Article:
It all started with a ruler and a pen. My legal career, that is. C’mon, you know you want to read more.
My first job in the legal field came late in the spring of my second year of law school. It was a time when all of us were looking to be hired as “law clerks”. A law clerk, as I later learned, was basically working as a paid intern. A gofer (go fer this, go fer that) in a suit. Yes, this was in the first half of the 80’s when we all had to wear suits, even those of us who lacked (as yet) law degrees.
I went to work at a firm that did mostly “insurance defense”. This was a booming field then, one where we were the lawyers hired by insurance companies to represent the drivers and homeowners who got sued for allegedly causing accidents. Had I gone to work for a firm that represented the people hurt in those accidents, I would have left the “allegedly” out of that sentence. It’s all about perspective.
The senior partner there was a man in his late sixties who was beginning to wind down from a long and successful career in the field. From the 1950’s through the 1970’s, he was one of the guys you wanted on your team if you were an insurance claims manager who hoped to keep the hotshot personal injury lawyers at bay.
Wendell was a very conservative man, and I don’t mean just politically. He was the kind of guy who had no use for many modern lifestyle innovations. He was a man of deep Christian faith and a man from a simple, rural background, strained through the sieve of the Second World War where he served his country by jumping out of airplanes behind enemy lines. Wendell was not afraid of anyone or anything, and was as fine a man as an aspiring lawyer could choose for a mentor.
My very first day in the office began with an assignment from Wendell. “I have a trial coming up. It involves an insurance policy and I would like to give each juror a copy of the policy, and I would like you to underline some parts of it.”
“I’m going to law school to underline?” was my first thought. An unspoken first thought, of course. Wendell continued: “I want you to use this pen, it has a good tip on it. And here is a ruler. Let me show you how I want this.” I watched Wendell meticulously place the wooden ruler below a line of text, and then slowly and carefully make a perfectly even and straight line across the page. There were two or three sentences that needed this treatment, and after Wendell got through he told me that he needed six more done just like it. “Do you think you can do that?”
I knew what he meant. He surely knew that I could make underlines. He wanted to be sure that my underlines would look exactly like his underlines – straight and even and perfect, with no ink globs or waviness that might happen if I were not paying 100% attention to this simple task.
I set to work and meticulously underlined the text on six different insurance policies. I was pretty sure that it was impossible to tell mine from his, as I mimicked as closely as I could how far out from the beginning and end of each line of text his underlines had gone, and the thickness of each line. It was a simple job, but not an easy job. Wendell was satisfied.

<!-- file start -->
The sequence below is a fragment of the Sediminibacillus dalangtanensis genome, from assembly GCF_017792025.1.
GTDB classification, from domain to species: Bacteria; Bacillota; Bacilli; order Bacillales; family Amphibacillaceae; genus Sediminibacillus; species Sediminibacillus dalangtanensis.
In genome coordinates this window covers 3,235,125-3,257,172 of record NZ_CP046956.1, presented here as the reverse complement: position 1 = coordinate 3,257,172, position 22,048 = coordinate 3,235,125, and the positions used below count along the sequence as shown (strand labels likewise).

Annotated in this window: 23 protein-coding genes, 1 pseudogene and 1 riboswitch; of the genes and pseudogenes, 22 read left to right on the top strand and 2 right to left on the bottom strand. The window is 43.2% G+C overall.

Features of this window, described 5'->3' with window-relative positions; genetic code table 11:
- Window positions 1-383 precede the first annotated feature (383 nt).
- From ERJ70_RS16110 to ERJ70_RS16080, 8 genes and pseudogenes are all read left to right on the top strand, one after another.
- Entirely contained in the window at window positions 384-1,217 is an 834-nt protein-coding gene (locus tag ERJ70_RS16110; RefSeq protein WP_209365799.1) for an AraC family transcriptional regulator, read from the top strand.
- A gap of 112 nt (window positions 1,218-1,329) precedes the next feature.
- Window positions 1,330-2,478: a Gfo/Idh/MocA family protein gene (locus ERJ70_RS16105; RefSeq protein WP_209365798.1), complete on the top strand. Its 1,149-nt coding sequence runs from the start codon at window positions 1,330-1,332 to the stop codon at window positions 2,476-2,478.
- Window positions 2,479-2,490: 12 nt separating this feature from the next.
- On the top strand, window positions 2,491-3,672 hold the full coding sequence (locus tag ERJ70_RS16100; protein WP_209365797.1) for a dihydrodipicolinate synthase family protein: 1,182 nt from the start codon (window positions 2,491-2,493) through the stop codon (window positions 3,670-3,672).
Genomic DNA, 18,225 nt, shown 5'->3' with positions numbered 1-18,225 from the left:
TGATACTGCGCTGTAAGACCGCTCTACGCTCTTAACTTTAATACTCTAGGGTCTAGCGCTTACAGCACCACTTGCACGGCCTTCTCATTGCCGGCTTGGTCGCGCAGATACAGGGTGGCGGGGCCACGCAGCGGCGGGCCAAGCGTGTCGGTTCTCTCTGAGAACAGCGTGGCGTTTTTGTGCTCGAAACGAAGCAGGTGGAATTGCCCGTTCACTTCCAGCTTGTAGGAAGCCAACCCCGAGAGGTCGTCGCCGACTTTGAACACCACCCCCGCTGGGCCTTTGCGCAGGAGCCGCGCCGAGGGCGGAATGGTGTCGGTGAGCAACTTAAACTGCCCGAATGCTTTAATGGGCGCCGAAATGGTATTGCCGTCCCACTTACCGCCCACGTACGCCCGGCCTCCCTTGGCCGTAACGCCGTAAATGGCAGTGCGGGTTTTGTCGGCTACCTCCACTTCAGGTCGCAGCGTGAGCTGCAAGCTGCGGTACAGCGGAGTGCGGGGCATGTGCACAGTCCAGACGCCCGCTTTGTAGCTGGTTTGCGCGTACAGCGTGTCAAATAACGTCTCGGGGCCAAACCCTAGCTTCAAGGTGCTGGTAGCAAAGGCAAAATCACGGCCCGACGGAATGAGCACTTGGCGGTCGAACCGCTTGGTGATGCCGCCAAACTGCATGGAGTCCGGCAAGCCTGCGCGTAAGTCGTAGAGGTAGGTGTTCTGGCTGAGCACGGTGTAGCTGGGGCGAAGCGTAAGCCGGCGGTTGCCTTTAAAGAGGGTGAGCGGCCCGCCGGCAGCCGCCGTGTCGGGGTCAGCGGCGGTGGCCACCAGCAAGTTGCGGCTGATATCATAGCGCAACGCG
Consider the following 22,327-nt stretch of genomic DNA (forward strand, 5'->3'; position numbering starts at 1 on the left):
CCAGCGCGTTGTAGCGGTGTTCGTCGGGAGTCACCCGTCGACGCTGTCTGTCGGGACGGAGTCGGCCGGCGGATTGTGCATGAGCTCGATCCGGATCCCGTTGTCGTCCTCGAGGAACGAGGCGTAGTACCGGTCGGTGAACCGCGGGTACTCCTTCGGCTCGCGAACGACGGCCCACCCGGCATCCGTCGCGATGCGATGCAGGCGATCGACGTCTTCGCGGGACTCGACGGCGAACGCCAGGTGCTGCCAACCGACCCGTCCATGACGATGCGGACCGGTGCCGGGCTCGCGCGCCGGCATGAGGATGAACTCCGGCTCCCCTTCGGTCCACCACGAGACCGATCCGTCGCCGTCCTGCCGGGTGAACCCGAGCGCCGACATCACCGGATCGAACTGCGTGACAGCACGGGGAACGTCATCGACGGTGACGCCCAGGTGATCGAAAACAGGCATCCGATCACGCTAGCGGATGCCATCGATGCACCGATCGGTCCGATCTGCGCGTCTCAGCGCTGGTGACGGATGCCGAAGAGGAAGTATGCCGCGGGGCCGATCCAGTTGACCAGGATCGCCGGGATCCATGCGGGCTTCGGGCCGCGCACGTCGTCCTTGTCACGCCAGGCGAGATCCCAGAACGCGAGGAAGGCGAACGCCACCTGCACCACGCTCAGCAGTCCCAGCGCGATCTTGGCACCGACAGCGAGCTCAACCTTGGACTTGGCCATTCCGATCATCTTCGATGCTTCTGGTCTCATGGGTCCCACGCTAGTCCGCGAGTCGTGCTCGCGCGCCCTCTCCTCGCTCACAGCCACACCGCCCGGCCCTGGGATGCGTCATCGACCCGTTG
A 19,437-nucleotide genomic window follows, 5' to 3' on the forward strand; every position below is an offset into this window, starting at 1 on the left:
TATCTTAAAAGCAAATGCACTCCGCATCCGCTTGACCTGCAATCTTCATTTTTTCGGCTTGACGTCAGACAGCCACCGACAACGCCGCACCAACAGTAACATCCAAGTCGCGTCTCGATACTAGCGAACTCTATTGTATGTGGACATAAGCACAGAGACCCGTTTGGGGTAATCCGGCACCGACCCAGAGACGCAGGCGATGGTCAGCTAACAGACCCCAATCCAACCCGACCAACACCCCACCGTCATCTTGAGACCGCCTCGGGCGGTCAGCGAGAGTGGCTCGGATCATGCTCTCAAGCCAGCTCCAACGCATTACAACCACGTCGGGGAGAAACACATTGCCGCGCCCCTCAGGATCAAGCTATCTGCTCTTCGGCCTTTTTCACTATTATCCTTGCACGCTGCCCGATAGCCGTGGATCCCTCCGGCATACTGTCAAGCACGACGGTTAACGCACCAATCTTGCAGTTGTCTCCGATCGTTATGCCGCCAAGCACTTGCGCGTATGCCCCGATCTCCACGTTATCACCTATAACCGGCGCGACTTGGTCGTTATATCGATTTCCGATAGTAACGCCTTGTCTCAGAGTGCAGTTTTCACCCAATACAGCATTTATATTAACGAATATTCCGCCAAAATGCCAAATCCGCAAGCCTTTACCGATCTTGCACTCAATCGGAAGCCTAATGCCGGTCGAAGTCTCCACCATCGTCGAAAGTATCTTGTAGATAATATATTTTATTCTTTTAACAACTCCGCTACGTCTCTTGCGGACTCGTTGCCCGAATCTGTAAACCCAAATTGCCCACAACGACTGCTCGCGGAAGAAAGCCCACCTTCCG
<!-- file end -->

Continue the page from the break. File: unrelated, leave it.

There was another time when he was not satisfied, and he came in to see me. “I wanted to show you something about the way you staple” he said. “What? How can there possibly be something wrong with how two papers were stapled together?” I asked myself.
“See how you did this?” Wendell asked. “Your staple goes straight across the top of the paper. The problem is that when you turn to the second page, the top sheet pulls at the sharp end of the staple and it wants to tear. If your staples go like this, at a 45 degree angle to the corner of the page, the paper won’t tear when you turn the page, See how the paper bends right along the side of the staple?”
This time I was not quite so receptive to the instruction. What I wanted to say in reply was “Look here you rigid old fossil, I have been handling staplers most of my life and know how they work. There is no one-size-fits-all solution to putting a staple into two sheets of paper. If you want to be so anal about it, I will do it the way you want but don’t go all superior on me about how this is the ‘right way'”.
What I actually said was “OK.” It took a little bit, but I kept simmering over what he said and how he said it. He was not being intentionally condescending, he just knew what he wanted. The problem was that he was right. I hated that the most of all. I stapled a few things a few different ways, even. And I had to admit that he had a point – his way really was better. Stapling papers was a simple thing, but not necessarily an easy thing and Wendell insisted that it be done in the best way possible.
The passing decades have found me well along in my career. And there have been many times when the temptation has been great to take the shortcuts. And in times of hectic workloads or deadlines that must be met, or especially when it involves an internal process that doesn’t affect a client’s case, I have taken them. But every time I have done so, I have thought to myself that “Wendell would have never done it like this.” And as often as not the shortcut taken would eventually cause problems somewhere else, so that the time and effort initially saved is spent anyway. Leading me to sigh “Wendell would never have had to go back and deal with this.”
I will never get to practice law with the luxury of the unhurried pace that was the norm in Wendell’s day. Times have changed and we are pressed to accomplish so much more (and in less time) than was the case “in the old days.” But as I reflect, I can see that my best moments as a lawyer can be traced back to heeding the lessons learned from well-drawn straight lines and forty-five degree staples. The simple things are not always easy. Done well, they almost always require care and thought and effort.
Opening photo – a royalty-free photo from pxfuel.com
All other photos by the author